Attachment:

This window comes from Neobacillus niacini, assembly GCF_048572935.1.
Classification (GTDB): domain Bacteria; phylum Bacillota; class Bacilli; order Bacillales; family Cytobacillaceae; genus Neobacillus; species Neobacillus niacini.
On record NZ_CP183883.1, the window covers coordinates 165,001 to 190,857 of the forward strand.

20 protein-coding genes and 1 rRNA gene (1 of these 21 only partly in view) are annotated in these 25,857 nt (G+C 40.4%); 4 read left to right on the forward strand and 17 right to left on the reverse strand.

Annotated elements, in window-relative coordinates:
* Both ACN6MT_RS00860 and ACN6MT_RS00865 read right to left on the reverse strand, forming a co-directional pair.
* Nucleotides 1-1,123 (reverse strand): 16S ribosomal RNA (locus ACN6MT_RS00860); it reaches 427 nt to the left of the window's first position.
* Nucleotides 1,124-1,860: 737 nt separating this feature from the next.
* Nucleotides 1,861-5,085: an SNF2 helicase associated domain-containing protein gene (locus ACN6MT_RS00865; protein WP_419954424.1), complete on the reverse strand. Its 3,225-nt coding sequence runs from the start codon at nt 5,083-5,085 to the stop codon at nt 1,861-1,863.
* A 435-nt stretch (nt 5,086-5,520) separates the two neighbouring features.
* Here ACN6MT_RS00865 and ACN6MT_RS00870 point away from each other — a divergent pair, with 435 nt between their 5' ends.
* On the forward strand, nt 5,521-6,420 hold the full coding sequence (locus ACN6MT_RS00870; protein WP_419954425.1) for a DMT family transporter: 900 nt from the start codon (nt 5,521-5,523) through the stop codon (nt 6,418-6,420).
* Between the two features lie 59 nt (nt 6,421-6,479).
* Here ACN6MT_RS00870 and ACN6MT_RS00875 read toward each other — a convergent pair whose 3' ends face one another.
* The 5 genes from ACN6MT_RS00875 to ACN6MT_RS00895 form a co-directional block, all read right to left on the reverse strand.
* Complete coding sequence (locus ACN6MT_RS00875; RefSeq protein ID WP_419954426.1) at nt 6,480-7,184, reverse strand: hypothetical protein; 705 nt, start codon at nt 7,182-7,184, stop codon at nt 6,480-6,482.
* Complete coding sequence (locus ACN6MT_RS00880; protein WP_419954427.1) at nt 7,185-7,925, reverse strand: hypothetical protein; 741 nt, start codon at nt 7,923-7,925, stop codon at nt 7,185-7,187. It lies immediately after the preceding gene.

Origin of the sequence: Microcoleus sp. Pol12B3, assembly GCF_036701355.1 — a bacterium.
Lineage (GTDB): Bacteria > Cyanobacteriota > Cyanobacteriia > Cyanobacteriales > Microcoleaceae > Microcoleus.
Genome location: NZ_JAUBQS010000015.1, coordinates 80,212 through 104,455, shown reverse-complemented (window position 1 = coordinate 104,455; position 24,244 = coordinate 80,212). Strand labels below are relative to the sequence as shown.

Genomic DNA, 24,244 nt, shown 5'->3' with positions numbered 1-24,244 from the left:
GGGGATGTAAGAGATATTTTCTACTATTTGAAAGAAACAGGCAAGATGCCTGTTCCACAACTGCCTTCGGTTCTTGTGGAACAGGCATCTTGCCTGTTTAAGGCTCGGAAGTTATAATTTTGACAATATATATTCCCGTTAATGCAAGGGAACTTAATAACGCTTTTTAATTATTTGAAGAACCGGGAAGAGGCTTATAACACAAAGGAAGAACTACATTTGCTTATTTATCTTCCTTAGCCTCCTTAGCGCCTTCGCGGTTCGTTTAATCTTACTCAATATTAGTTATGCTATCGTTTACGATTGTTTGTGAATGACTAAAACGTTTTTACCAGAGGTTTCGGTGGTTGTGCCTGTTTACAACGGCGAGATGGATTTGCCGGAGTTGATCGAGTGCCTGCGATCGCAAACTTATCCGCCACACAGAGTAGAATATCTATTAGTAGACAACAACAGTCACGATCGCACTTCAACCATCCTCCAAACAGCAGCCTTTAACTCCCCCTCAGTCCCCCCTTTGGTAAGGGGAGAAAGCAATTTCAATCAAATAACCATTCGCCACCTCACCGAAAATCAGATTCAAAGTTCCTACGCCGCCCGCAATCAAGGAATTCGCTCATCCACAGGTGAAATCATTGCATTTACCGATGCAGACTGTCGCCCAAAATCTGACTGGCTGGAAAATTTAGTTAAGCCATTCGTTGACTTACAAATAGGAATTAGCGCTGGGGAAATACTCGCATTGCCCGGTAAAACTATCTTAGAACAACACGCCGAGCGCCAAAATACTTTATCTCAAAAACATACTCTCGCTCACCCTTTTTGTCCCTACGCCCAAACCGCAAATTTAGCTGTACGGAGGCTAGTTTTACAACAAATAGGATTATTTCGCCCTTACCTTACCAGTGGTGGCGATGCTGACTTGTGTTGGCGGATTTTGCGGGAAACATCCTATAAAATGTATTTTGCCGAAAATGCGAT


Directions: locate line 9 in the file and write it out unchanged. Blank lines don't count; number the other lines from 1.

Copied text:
* Nucleotides 1,861-5,085: an SNF2 helicase associated domain-containing protein gene (locus ACN6MT_RS00865; protein WP_419954424.1), complete on the reverse strand. Its 3,225-nt coding sequence runs from the start codon at nt 5,083-5,085 to the stop codon at nt 1,861-1,863.